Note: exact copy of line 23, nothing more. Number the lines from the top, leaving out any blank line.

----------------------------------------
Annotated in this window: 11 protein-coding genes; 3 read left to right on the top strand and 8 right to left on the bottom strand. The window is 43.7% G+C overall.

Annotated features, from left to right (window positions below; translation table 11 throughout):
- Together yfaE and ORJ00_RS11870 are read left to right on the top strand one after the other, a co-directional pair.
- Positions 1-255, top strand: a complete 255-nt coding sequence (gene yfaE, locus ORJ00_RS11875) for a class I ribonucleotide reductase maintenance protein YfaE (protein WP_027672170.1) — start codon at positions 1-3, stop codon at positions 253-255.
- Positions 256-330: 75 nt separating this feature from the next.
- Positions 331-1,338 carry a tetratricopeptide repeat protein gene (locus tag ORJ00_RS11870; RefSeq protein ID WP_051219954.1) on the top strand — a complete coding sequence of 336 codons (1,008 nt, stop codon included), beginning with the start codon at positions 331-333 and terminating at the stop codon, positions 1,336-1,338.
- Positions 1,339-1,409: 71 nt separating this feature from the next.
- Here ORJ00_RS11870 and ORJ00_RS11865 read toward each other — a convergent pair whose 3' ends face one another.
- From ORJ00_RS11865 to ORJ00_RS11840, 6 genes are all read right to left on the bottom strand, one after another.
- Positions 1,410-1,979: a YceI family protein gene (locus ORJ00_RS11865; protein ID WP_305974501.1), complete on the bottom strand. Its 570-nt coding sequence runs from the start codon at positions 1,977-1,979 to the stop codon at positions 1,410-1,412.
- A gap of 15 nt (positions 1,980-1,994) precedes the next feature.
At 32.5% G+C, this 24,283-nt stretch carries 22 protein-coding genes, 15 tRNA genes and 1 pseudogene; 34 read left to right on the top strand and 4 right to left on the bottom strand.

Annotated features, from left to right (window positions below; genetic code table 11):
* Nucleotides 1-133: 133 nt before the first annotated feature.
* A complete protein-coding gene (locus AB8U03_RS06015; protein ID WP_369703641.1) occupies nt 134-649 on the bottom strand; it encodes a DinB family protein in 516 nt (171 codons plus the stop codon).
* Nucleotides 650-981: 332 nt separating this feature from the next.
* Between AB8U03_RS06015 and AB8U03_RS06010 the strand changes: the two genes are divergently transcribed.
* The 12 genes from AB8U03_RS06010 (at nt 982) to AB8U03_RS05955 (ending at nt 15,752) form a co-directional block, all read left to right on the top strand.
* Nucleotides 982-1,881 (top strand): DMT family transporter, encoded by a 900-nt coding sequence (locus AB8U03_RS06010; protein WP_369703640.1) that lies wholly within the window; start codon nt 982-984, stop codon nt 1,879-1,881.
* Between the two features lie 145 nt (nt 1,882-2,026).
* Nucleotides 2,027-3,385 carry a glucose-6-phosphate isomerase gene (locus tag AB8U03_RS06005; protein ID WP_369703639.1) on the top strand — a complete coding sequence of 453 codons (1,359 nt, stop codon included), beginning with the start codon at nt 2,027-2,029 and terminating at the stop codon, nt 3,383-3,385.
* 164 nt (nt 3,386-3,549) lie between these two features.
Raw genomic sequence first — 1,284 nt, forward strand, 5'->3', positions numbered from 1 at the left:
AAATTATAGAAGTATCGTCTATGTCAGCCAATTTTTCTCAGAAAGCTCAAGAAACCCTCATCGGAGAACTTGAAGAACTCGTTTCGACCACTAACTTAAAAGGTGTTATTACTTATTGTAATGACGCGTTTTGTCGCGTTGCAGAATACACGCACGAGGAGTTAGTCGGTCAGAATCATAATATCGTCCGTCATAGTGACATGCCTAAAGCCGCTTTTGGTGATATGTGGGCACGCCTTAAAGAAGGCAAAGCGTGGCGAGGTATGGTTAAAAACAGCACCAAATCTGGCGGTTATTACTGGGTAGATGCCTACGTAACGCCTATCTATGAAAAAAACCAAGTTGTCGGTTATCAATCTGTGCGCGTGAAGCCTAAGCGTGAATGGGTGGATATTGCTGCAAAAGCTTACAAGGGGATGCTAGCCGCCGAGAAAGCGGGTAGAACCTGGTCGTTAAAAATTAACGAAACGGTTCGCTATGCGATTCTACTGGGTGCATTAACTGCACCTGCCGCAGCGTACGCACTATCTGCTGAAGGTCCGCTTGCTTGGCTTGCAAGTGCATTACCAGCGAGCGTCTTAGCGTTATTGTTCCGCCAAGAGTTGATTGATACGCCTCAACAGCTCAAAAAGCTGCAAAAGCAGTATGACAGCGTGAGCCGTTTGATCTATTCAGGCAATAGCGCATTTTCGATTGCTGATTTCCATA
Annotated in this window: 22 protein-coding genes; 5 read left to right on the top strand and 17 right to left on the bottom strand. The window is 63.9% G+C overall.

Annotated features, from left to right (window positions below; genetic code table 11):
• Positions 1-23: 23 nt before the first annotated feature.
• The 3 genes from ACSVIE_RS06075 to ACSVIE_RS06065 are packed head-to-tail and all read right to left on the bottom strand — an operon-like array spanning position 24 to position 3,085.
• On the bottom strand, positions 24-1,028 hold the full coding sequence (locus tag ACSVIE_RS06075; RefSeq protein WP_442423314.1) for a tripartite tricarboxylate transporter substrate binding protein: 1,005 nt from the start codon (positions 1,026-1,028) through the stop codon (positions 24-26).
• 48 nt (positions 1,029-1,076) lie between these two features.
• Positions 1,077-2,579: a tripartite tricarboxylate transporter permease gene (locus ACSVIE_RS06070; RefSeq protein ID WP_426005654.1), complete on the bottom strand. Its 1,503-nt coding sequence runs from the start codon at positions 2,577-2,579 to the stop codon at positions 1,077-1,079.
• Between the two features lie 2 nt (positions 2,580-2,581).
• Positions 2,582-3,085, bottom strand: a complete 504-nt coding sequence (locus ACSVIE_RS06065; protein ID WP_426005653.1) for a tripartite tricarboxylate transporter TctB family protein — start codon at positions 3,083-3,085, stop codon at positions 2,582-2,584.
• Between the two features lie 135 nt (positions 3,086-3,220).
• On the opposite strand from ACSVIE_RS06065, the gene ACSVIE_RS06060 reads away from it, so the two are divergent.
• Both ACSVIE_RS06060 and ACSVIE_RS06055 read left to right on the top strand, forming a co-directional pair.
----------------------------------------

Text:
Raw genomic sequence first — 1,284 nt, forward strand, 5'->3', positions numbered from 1 at the left: